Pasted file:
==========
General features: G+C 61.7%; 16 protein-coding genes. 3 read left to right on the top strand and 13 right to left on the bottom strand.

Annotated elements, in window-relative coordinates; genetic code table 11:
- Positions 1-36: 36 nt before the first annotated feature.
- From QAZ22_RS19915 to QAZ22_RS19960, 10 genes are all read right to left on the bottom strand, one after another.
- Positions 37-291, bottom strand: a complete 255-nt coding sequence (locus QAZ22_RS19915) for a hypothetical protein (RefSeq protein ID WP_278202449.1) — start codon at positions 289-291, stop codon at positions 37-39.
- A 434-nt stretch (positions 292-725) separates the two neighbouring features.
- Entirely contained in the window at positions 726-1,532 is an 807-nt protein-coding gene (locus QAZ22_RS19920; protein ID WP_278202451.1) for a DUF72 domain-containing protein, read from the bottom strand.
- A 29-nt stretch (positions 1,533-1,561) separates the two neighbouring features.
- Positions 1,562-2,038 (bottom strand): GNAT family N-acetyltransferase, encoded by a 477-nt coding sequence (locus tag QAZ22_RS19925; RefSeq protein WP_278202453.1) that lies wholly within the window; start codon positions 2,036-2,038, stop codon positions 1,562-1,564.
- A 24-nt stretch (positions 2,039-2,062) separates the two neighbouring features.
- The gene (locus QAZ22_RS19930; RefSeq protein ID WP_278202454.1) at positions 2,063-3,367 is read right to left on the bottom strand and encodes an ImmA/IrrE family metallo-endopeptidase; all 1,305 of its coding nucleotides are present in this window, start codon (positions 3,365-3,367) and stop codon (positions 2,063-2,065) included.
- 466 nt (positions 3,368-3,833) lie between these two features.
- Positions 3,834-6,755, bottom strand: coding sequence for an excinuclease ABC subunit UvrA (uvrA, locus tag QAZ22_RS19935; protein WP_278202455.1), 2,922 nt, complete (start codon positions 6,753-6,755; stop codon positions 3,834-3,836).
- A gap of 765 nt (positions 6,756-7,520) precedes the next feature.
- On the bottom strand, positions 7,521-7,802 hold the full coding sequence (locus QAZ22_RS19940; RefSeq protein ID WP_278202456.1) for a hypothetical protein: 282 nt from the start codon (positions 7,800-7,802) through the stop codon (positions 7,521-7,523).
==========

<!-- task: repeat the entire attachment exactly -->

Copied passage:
General features: G+C 61.7%; 16 protein-coding genes. 3 read left to right on the top strand and 13 right to left on the bottom strand.

Annotated elements, in window-relative coordinates; genetic code table 11:
- Positions 1-36: 36 nt before the first annotated feature.
- From QAZ22_RS19915 to QAZ22_RS19960, 10 genes are all read right to left on the bottom strand, one after another.
- Positions 37-291, bottom strand: a complete 255-nt coding sequence (locus QAZ22_RS19915) for a hypothetical protein (RefSeq protein ID WP_278202449.1) — start codon at positions 289-291, stop codon at positions 37-39.
- A 434-nt stretch (positions 292-725) separates the two neighbouring features.
- Entirely contained in the window at positions 726-1,532 is an 807-nt protein-coding gene (locus QAZ22_RS19920; protein ID WP_278202451.1) for a DUF72 domain-containing protein, read from the bottom strand.
- A 29-nt stretch (positions 1,533-1,561) separates the two neighbouring features.
- Positions 1,562-2,038 (bottom strand): GNAT family N-acetyltransferase, encoded by a 477-nt coding sequence (locus tag QAZ22_RS19925; RefSeq protein WP_278202453.1) that lies wholly within the window; start codon positions 2,036-2,038, stop codon positions 1,562-1,564.
- A 24-nt stretch (positions 2,039-2,062) separates the two neighbouring features.
- The gene (locus QAZ22_RS19930; RefSeq protein ID WP_278202454.1) at positions 2,063-3,367 is read right to left on the bottom strand and encodes an ImmA/IrrE family metallo-endopeptidase; all 1,305 of its coding nucleotides are present in this window, start codon (positions 3,365-3,367) and stop codon (positions 2,063-2,065) included.
- 466 nt (positions 3,368-3,833) lie between these two features.
- Positions 3,834-6,755, bottom strand: coding sequence for an excinuclease ABC subunit UvrA (uvrA, locus tag QAZ22_RS19935; protein WP_278202455.1), 2,922 nt, complete (start codon positions 6,753-6,755; stop codon positions 3,834-3,836).
- A gap of 765 nt (positions 6,756-7,520) precedes the next feature.
- On the bottom strand, positions 7,521-7,802 hold the full coding sequence (locus QAZ22_RS19940; RefSeq protein ID WP_278202456.1) for a hypothetical protein: 282 nt from the start codon (positions 7,800-7,802) through the stop codon (positions 7,521-7,523).